Every creative person should start a blog to express and develop their art.In Praise of Work - Epsilon Theory

Work is on my mind right now in part because of two essays I read this week. One was written by Ben Carlson at Ritholtz Wealth Management. The other – which was heavily referenced in Carlson’s piece – was written by Derek Thompson and published in the Atlantic. They are both really good and worthy of your time, but it’s Thompson’s piece I want to talk about (in part because I don’t disagree with anything in Ben’s excellent piece). I think Thompson gets nearly everything right, too, but for all that somehow ends up in the wrong place.

*By any measure, we are more emotionally invested and connected to our jobs and our coworkers. We aren’t any happier.

Thompson is right. Of course he is right.*

But why now? The Protestant Work Ethic has been a dominant narrative in northern and western Europe for a few centuries now. Even the term Max Weber used to describe it is more than 100 years old.

if all of that about workism is true, why isn’t this happening in the trades and what is left of blue collar labor? And why was this the dominant culture of consulting and banking for >50 years before it found its way to the rest of white collar work?

*My answer is this:

The problem isn’t that we derive too much of our worth and value from work.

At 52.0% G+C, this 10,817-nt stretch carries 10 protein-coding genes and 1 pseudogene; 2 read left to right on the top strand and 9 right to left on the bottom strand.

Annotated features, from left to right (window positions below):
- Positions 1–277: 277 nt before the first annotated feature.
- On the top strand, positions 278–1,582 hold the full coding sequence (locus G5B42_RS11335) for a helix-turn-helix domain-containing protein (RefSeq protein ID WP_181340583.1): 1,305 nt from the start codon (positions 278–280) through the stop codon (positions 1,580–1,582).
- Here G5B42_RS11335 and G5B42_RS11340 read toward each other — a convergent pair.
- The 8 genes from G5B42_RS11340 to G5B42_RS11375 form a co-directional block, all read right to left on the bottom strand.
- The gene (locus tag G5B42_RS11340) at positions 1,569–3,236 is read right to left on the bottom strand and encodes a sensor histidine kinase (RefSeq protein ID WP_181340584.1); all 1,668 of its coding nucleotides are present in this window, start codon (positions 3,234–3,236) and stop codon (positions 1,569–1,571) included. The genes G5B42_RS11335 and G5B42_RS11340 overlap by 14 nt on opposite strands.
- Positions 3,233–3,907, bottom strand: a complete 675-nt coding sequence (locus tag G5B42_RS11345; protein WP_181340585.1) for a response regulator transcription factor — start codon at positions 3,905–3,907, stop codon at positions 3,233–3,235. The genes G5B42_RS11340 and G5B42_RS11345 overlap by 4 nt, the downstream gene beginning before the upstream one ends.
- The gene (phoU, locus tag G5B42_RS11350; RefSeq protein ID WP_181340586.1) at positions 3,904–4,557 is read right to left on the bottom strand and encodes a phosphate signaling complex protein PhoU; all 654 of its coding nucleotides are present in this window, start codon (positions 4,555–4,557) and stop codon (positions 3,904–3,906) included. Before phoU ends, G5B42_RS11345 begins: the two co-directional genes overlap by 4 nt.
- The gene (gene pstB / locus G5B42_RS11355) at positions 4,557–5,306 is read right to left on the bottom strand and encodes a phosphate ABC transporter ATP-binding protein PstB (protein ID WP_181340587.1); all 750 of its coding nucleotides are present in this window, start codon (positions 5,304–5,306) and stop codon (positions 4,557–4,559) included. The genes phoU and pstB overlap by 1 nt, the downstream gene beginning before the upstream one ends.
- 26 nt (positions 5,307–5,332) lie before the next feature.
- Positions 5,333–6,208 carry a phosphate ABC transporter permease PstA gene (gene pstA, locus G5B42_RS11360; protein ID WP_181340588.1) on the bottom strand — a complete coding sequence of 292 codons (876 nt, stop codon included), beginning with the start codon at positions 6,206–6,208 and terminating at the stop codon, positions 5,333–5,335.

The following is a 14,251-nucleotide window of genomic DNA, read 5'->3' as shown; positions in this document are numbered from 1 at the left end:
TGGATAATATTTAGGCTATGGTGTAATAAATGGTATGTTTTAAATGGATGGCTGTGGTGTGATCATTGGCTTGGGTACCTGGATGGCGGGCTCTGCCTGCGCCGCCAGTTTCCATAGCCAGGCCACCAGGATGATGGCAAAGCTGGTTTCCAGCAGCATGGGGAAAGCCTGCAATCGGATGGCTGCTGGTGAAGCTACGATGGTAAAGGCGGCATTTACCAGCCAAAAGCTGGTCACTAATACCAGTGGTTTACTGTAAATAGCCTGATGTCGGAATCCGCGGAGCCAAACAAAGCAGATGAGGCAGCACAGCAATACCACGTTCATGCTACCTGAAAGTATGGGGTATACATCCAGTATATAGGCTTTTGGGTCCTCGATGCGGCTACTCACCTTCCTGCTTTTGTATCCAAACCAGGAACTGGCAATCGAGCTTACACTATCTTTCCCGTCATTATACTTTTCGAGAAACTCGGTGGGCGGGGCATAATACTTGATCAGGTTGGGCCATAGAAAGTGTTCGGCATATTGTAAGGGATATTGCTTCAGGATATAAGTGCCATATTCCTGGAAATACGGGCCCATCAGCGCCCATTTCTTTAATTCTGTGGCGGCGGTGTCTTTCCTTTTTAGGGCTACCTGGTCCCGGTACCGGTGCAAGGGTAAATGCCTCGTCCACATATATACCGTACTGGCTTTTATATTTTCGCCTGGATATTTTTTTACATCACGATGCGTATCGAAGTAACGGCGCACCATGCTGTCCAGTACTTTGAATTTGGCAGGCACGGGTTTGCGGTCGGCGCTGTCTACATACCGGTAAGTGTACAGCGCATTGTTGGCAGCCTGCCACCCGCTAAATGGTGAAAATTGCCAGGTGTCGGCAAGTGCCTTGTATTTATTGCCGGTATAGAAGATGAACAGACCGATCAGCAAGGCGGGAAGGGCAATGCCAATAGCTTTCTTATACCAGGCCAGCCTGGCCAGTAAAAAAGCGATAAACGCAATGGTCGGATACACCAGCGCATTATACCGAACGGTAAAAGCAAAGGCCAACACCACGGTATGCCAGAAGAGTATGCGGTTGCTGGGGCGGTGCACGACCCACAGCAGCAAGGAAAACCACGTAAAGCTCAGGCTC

The problem is that our jobs are becoming increasingly abstracted from work.*

Consider the jobs of the construction worker and the banking analyst

The banking analyst, on the other hand, will have a little more difficulty telling you what his work is

Over time, he comes to understand that his job function is explicitly this: to permit his immediate boss to signal competence to her immediate boss, a chain of signaling which ultimately ends with a client who wants to do something (e.g. buy another company)

generally speaking, banking and consulting make nothing – not even ideas, not even connections. Their service is to shift and allay the career risk of institutional decision-makers.

That is the soul of workism: that the job is, in every meaningful respect, to look like you are doing the job.

I maintain that the strongest influence has been the coming-to-maturity of software-dependent professional fields, which is to say…just about everything

American corporate culture proposed two solutions

the first solution was, as Thompson points out, to introduce myths of meaning, belonging and calling into our offices

This kind of meaning was a nutritionless husk, a crude analog to real human engagement. It goes without saying that it made the problem worse